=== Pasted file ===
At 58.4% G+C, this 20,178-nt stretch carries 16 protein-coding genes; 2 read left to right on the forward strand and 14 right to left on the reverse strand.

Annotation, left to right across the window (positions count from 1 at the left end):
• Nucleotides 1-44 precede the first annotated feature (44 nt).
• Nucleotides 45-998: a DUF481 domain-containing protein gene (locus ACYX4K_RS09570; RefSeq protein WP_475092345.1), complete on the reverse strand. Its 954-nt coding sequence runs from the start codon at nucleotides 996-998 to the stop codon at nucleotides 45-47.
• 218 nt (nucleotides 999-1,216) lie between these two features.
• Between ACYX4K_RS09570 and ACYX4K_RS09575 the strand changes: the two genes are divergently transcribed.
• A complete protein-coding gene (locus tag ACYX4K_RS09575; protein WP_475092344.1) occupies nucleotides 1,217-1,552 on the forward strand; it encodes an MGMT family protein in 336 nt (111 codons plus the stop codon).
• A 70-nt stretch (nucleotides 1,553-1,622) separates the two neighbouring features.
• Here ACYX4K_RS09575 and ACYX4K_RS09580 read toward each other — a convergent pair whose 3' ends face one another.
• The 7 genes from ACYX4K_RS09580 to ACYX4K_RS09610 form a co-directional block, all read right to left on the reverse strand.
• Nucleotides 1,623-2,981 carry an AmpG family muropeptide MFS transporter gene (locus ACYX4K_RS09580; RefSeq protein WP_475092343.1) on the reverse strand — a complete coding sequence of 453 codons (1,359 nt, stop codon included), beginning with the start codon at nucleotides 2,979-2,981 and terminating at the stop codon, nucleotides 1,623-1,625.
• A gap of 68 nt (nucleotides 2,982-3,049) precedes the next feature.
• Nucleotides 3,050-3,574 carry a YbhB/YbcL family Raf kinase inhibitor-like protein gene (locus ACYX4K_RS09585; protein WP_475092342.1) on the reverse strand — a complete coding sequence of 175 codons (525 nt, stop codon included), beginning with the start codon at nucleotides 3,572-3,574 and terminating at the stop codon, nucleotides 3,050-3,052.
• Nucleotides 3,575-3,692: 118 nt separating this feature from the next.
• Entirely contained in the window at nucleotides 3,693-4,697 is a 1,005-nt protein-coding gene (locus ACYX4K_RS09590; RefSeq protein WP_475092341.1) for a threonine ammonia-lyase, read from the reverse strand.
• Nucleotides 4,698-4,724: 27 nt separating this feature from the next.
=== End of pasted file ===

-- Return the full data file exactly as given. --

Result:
At 58.4% G+C, this 20,178-nt stretch carries 16 protein-coding genes; 2 read left to right on the forward strand and 14 right to left on the reverse strand.

Annotation, left to right across the window (positions count from 1 at the left end):
• Nucleotides 1-44 precede the first annotated feature (44 nt).
• Nucleotides 45-998: a DUF481 domain-containing protein gene (locus ACYX4K_RS09570; RefSeq protein WP_475092345.1), complete on the reverse strand. Its 954-nt coding sequence runs from the start codon at nucleotides 996-998 to the stop codon at nucleotides 45-47.
• 218 nt (nucleotides 999-1,216) lie between these two features.
• Between ACYX4K_RS09570 and ACYX4K_RS09575 the strand changes: the two genes are divergently transcribed.
• A complete protein-coding gene (locus tag ACYX4K_RS09575; protein WP_475092344.1) occupies nucleotides 1,217-1,552 on the forward strand; it encodes an MGMT family protein in 336 nt (111 codons plus the stop codon).
• A 70-nt stretch (nucleotides 1,553-1,622) separates the two neighbouring features.
• Here ACYX4K_RS09575 and ACYX4K_RS09580 read toward each other — a convergent pair whose 3' ends face one another.
• The 7 genes from ACYX4K_RS09580 to ACYX4K_RS09610 form a co-directional block, all read right to left on the reverse strand.
• Nucleotides 1,623-2,981 carry an AmpG family muropeptide MFS transporter gene (locus ACYX4K_RS09580; RefSeq protein WP_475092343.1) on the reverse strand — a complete coding sequence of 453 codons (1,359 nt, stop codon included), beginning with the start codon at nucleotides 2,979-2,981 and terminating at the stop codon, nucleotides 1,623-1,625.
• A gap of 68 nt (nucleotides 2,982-3,049) precedes the next feature.
• Nucleotides 3,050-3,574 carry a YbhB/YbcL family Raf kinase inhibitor-like protein gene (locus ACYX4K_RS09585; protein WP_475092342.1) on the reverse strand — a complete coding sequence of 175 codons (525 nt, stop codon included), beginning with the start codon at nucleotides 3,572-3,574 and terminating at the stop codon, nucleotides 3,050-3,052.
• Nucleotides 3,575-3,692: 118 nt separating this feature from the next.
• Entirely contained in the window at nucleotides 3,693-4,697 is a 1,005-nt protein-coding gene (locus ACYX4K_RS09590; RefSeq protein WP_475092341.1) for a threonine ammonia-lyase, read from the reverse strand.
• Nucleotides 4,698-4,724: 27 nt separating this feature from the next.